The Journey of Karoline Olsen
When her husband, Kristoffer, dies from a burst appendix in Iowa in 1905, middle-aged Karoline Olsen, mother of six, must make the 145-mile trip from Cedar Falls to Soldier by horse-drawn wagon to bring his body home. With the corpse on fast-melting ice, Karoline struggles to make good time across the rolling prairie during an exceptionally hot summer, recalling the story of their rocky marriage that brought them from Norway to the New World. The young couple, ambitious and naïve, arrive in the United States in 1884 with hopes of establishing a farm among other Norwegian immigrants, but are met instead with a constant battle against disease, famine, and poverty. A chronicle of the Olsens' fight to survive in the undeveloped Midwest, to preserve tradition in a new context, and to protect their family from the ravages of pioneer living, The Journey of Karoline Olsen is the tale of a woman and a wife building the American Dream out of nothing but the dirt on which she stands.
Ann Hanigan Kotz's debut novel of love, loss, and heartache is based on her own family's heritage, traced back to its roots and re-imagined through a fiction akin to Faulkner.
Ann Hanigan Kotz is a retired teacher who resides in Adel, Iowa, with her husband, John. She was born and raised in Denison, Iowa, on a farm southwest of town with her parents and five siblings. As a girl, she spent her summers reading at the Carnegie Library and spent time with her maternal grandparents, Glenn and Alice Olson, on their farm, visiting other Norwegian families in the Loess Hills area. Ann remembers well her grandparents taking her to Soldier, Iowa, to visit her great-grandfather, Tingvald Olson. The smell of his pipe and the sound of his fiddle found their way into this story.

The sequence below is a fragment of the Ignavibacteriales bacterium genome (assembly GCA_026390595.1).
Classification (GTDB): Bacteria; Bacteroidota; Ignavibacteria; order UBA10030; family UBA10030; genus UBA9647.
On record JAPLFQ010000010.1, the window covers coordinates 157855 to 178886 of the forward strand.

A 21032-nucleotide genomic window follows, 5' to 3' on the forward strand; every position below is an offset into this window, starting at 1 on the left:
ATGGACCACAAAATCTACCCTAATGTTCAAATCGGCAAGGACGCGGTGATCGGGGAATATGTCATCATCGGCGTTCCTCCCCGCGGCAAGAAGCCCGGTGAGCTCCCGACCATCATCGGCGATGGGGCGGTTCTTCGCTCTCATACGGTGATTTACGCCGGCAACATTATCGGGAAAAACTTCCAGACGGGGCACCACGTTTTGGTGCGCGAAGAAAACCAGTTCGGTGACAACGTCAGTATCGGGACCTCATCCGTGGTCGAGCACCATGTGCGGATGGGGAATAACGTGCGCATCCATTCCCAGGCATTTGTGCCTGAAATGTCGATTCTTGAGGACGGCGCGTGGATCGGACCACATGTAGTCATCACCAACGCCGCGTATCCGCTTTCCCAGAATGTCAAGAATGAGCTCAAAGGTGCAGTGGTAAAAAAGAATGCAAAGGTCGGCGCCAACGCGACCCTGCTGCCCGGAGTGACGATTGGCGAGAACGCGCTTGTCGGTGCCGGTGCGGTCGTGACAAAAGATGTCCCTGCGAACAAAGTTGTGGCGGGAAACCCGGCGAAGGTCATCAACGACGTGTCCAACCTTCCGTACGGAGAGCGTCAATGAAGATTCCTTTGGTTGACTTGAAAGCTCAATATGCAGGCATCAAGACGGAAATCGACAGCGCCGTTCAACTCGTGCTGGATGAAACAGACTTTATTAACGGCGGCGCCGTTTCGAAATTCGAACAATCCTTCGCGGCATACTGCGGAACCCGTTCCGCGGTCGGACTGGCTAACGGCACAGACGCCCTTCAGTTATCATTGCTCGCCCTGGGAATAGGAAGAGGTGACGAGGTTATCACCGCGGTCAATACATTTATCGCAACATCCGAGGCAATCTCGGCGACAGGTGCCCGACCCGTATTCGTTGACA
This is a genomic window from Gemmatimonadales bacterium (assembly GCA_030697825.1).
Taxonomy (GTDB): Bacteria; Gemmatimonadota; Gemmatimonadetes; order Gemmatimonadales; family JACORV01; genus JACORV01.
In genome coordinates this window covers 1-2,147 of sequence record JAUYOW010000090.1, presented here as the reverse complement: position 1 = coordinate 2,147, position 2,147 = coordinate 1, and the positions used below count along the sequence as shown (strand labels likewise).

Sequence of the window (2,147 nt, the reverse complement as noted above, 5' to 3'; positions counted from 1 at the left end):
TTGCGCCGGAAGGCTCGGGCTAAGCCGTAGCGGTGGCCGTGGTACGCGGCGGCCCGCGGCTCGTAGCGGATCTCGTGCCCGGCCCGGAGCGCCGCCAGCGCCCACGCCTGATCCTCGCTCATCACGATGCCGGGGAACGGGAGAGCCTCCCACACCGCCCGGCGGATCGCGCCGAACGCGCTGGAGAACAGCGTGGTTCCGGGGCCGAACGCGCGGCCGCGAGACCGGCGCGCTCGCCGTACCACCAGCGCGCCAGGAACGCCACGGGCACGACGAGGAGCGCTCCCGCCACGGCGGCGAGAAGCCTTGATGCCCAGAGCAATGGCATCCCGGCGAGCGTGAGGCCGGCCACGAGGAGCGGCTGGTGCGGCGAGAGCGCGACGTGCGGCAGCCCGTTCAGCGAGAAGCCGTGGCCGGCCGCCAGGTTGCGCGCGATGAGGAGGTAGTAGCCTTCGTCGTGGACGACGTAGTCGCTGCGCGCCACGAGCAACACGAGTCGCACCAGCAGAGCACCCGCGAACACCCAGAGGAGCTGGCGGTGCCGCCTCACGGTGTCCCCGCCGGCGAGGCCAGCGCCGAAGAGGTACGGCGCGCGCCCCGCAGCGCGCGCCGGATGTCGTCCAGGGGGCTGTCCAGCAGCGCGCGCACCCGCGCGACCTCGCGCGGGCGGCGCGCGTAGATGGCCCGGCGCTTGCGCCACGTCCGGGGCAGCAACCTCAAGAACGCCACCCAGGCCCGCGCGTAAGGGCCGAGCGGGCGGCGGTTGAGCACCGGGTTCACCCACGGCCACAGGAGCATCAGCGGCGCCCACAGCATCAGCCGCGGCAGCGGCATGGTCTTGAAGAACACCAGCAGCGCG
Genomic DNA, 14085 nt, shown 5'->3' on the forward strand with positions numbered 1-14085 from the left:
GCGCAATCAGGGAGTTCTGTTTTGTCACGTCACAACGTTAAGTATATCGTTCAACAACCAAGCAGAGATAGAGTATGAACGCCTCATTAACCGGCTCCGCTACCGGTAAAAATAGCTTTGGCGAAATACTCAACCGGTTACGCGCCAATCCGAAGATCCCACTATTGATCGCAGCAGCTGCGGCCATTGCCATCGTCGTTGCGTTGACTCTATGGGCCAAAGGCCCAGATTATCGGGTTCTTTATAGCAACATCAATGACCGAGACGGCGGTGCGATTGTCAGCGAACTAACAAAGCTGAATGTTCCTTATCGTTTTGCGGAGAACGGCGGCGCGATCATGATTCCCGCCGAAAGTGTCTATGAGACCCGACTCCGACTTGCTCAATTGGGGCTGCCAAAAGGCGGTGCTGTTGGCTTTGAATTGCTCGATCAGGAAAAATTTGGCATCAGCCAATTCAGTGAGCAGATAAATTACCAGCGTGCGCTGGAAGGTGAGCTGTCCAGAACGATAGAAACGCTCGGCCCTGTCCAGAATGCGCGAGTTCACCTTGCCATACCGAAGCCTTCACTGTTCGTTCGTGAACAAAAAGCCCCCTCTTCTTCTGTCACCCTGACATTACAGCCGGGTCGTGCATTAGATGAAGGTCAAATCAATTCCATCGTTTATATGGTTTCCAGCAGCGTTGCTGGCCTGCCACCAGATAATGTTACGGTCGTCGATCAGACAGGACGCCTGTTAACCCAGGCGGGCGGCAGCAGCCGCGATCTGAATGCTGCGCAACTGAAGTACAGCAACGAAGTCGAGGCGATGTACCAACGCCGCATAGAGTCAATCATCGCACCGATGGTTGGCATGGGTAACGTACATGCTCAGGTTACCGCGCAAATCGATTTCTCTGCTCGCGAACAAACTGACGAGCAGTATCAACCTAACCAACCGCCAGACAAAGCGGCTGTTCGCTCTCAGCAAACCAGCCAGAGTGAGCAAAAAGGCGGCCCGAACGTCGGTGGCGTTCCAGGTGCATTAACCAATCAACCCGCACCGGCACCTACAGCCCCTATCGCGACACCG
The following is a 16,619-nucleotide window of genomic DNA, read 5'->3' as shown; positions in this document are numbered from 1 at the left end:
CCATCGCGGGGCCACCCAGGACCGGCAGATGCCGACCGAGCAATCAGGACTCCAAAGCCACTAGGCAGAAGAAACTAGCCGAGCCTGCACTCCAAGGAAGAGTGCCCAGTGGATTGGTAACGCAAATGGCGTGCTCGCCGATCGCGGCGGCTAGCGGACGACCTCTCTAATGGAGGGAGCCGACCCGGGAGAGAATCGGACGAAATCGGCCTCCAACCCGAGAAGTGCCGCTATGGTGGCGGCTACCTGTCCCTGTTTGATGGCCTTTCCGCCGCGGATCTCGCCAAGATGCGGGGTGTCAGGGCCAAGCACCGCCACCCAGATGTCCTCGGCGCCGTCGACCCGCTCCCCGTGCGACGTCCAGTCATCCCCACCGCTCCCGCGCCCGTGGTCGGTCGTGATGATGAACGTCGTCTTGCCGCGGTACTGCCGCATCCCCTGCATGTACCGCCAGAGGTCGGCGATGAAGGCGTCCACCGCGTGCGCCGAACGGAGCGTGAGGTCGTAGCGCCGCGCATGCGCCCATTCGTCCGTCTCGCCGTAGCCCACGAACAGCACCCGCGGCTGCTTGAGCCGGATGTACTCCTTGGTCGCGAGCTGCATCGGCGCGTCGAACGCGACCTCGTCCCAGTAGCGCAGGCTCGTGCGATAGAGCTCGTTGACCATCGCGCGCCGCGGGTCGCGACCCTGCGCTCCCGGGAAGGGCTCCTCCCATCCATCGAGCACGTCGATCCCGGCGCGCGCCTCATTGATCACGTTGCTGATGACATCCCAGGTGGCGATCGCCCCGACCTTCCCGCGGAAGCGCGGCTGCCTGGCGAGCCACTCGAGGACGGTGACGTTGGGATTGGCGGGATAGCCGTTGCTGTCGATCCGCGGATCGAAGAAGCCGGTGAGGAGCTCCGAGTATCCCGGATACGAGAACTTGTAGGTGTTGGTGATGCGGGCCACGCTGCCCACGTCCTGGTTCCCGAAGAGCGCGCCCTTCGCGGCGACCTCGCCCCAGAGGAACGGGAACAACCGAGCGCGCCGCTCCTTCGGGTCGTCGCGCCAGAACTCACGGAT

Ann holds a Bachelor of Arts degree in English from the University of Northern Iowa and a Master of Arts in Education from Viterbo University. She began a career in education in 1988 and taught high school English for 33 years, later teaching college-level classes to high school students who themselves wanted to become teachers.
As a teacher, Ann is passionate about helping students become better writers and readers. She credits her own writing ability to both studying and teaching the craft and considers education to be one of the most honorable professions.